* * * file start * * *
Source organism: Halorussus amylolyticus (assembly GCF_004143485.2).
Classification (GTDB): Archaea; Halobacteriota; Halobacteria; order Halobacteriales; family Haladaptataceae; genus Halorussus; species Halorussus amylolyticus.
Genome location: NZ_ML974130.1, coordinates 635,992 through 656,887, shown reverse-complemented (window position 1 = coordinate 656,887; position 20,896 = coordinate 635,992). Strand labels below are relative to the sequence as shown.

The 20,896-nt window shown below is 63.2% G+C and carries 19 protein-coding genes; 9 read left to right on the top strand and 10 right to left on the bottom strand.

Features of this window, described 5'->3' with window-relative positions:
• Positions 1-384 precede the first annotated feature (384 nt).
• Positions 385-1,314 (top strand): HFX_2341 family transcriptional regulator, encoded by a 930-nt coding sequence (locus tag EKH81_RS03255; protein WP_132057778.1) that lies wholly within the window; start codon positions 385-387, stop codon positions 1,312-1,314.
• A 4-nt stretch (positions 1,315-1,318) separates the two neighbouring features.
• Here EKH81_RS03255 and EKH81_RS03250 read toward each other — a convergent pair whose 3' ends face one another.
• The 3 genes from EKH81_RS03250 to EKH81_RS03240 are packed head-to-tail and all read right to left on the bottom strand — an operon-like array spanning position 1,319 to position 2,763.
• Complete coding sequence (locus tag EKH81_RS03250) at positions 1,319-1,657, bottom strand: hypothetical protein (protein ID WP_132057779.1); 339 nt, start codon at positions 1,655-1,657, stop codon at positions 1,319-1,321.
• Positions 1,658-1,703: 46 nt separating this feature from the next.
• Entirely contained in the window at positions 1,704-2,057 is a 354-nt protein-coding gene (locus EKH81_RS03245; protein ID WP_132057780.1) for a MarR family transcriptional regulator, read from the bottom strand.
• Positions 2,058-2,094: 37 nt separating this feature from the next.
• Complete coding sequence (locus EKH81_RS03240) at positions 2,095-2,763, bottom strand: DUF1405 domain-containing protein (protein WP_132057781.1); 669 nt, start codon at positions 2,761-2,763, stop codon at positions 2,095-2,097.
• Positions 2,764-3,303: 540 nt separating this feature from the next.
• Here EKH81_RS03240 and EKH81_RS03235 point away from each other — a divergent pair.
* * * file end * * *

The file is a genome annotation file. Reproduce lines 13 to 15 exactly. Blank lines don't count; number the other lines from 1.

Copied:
• Entirely contained in the window at positions 1,704-2,057 is a 354-nt protein-coding gene (locus EKH81_RS03245; protein ID WP_132057780.1) for a MarR family transcriptional regulator, read from the bottom strand.
• Positions 2,058-2,094: 37 nt separating this feature from the next.
• Complete coding sequence (locus EKH81_RS03240) at positions 2,095-2,763, bottom strand: DUF1405 domain-containing protein (protein WP_132057781.1); 669 nt, start codon at positions 2,761-2,763, stop codon at positions 2,095-2,097.